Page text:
“Immortal Love” (Eien no hito, which means something more like perpetual ownership of a person, 1961; though not a translation of the title, “Bitter Spirit” is the apt British title) is for me the best Kinoshita Keisuke film (although I prefer his comedies to his grim tragedies), partly because I am such a great admirer of Nakadai Tatsuya, who plays a despicable returned, crippled veteran (from the annexation of Manchuria, to the area of Mount Aso on Kyushu in 1932) who wants Sadako (Takamine Hideko), daughter of one of Hebei’s father’s tenant, Sojiro (Katô Yoshi). He knows that she is in love with Takashi (Sada Keiji), the son of another tenant farmer who has not returned from the war and rapes her. That and economic pressure from his father on her father forces her to marry him… but not to love the son conceived from the rape that deflowered her. (She attempted to commit suicide before she could have known she was pregnant, but was fished out by Takashi’s brother.
Though physically (if not emotionally) faithful to the husband she hates and not acting on it, she continues to love Takashi who went off and married a woman, Tomoko (Otowa Nabuko), with whom he fathered a son. Wife and son come to the village, and Tomoko is warmer to Heibei than Sadako is, though it seems Heibei rapes Tomoko, too.
The firstborn of Sadako and Heibei kills himself at the age of 17, when he learns that he was the product of rape. The second becomes a communist, involved in the movement to prevent the 1960 renewal of the security pact between the US and Japan. And their daughter elopes with Takashi’s son, with the connivance of Sadako, who knows Heibei would never consent to it.
The melodrama extends to 1961 with a sort of détente ending. It didn’t seem sentimental to me: too many ruined lives for a happy ending, which Kinoshita did not really supply.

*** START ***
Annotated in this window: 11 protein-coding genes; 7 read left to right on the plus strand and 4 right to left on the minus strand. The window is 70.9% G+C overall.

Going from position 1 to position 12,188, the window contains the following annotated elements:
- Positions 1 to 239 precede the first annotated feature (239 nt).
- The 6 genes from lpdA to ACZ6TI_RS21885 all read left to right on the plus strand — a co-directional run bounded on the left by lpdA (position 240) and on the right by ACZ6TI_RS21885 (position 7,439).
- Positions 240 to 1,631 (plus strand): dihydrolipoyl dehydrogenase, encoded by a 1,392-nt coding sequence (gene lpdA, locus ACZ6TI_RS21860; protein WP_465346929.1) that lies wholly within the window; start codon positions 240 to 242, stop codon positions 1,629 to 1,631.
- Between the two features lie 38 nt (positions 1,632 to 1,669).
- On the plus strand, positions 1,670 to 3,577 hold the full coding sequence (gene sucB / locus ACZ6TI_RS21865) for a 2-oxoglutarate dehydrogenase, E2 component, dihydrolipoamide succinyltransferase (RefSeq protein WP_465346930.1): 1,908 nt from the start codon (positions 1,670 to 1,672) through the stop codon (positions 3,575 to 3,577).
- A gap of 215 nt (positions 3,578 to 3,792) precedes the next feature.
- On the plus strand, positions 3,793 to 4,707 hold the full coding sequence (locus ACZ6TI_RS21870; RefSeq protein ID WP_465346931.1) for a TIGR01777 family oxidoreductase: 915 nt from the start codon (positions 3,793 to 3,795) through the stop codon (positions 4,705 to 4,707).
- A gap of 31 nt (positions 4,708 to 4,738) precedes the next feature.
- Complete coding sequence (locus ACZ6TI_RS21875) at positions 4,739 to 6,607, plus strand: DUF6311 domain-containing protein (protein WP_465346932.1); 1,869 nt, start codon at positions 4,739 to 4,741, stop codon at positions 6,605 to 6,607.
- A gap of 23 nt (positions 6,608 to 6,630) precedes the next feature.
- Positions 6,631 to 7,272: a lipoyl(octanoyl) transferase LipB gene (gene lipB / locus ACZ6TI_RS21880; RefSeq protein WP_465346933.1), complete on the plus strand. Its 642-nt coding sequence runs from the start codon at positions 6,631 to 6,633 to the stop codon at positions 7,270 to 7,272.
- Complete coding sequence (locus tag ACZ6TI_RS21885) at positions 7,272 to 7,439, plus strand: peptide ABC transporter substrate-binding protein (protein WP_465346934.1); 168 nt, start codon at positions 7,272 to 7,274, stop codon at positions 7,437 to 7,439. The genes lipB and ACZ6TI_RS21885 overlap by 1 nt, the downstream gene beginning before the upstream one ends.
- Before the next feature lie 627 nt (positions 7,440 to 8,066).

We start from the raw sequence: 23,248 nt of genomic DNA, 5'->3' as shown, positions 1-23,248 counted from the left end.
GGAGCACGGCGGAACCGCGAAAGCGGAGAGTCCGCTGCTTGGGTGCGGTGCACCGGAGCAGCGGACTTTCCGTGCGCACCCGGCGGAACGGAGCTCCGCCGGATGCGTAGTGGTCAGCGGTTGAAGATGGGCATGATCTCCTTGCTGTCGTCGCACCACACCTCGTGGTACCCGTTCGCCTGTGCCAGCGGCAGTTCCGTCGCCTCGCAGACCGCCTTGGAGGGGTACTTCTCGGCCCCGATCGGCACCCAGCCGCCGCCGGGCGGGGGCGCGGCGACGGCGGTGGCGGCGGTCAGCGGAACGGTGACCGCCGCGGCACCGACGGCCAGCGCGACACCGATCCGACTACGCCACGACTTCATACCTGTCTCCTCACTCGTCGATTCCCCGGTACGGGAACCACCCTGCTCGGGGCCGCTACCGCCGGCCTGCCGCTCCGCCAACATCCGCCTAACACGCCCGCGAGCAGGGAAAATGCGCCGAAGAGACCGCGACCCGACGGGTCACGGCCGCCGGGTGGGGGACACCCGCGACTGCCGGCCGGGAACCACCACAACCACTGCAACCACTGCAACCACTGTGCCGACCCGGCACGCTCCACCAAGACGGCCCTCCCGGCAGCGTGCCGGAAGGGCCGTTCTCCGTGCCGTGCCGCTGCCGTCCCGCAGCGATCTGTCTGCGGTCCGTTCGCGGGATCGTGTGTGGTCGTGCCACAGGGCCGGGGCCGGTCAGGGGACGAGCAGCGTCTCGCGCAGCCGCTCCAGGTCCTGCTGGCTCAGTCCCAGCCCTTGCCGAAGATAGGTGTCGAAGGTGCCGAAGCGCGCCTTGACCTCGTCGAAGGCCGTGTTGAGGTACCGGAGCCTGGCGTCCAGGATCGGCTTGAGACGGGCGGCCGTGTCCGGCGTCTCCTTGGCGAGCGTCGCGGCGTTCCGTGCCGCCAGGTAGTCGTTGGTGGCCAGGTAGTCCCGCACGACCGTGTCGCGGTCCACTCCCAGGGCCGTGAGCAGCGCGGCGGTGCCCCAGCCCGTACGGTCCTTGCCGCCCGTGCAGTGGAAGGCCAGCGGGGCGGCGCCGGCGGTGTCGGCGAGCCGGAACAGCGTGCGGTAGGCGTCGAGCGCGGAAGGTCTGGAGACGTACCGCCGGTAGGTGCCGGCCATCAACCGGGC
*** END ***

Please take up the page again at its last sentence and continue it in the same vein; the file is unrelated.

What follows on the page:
The flamenco with ballad score by the brother of the writer-director, Kinoshita Chûji is unusual, but annoyed me less than some other music in Kinoshita Keisuke films (or the Bolero-like music in “Rashomon”). Kinoshita’s regular cinematographer (and brother-in-law), Kusuda Hiroshi, did outstanding work, including some foggy scenes and panoramas of fields and the volcano. There are many striking tracking shots. And despite the ballads at the junctures between the five chapters, the movie moved right along, albeit with lots of nastiness from Nakadai and lots of rolling with the punched from Takamine.
And there are multiple shots of trains (also bus interiors), always a plus for me. The film was nominated for the best foreign-language feature Oscar (losing to Bergman’s “Through a Glass Darkly”.
Takamine’s character broke the heart of Nakadai’s in Naruse’s “When a Woman Ascends the Stairs” (1960), too, mostly not noticing he was in love with her, but rejecting him when he makes a move (which does not continue on to rape). I thought she looked too old at the start and too young at the end of “Immortal,” whereas the two male leads aged.
The movie was the only Kinoshita film to be nominated for a best foreign-language film Oscar (“24 Eyes” and “The Rose on His Arm” had received Golden Globe nominations in that category earlier. Japan did not win that award until 2009, for “Okuribito” (Departures).
©2016, Stephen O. Murray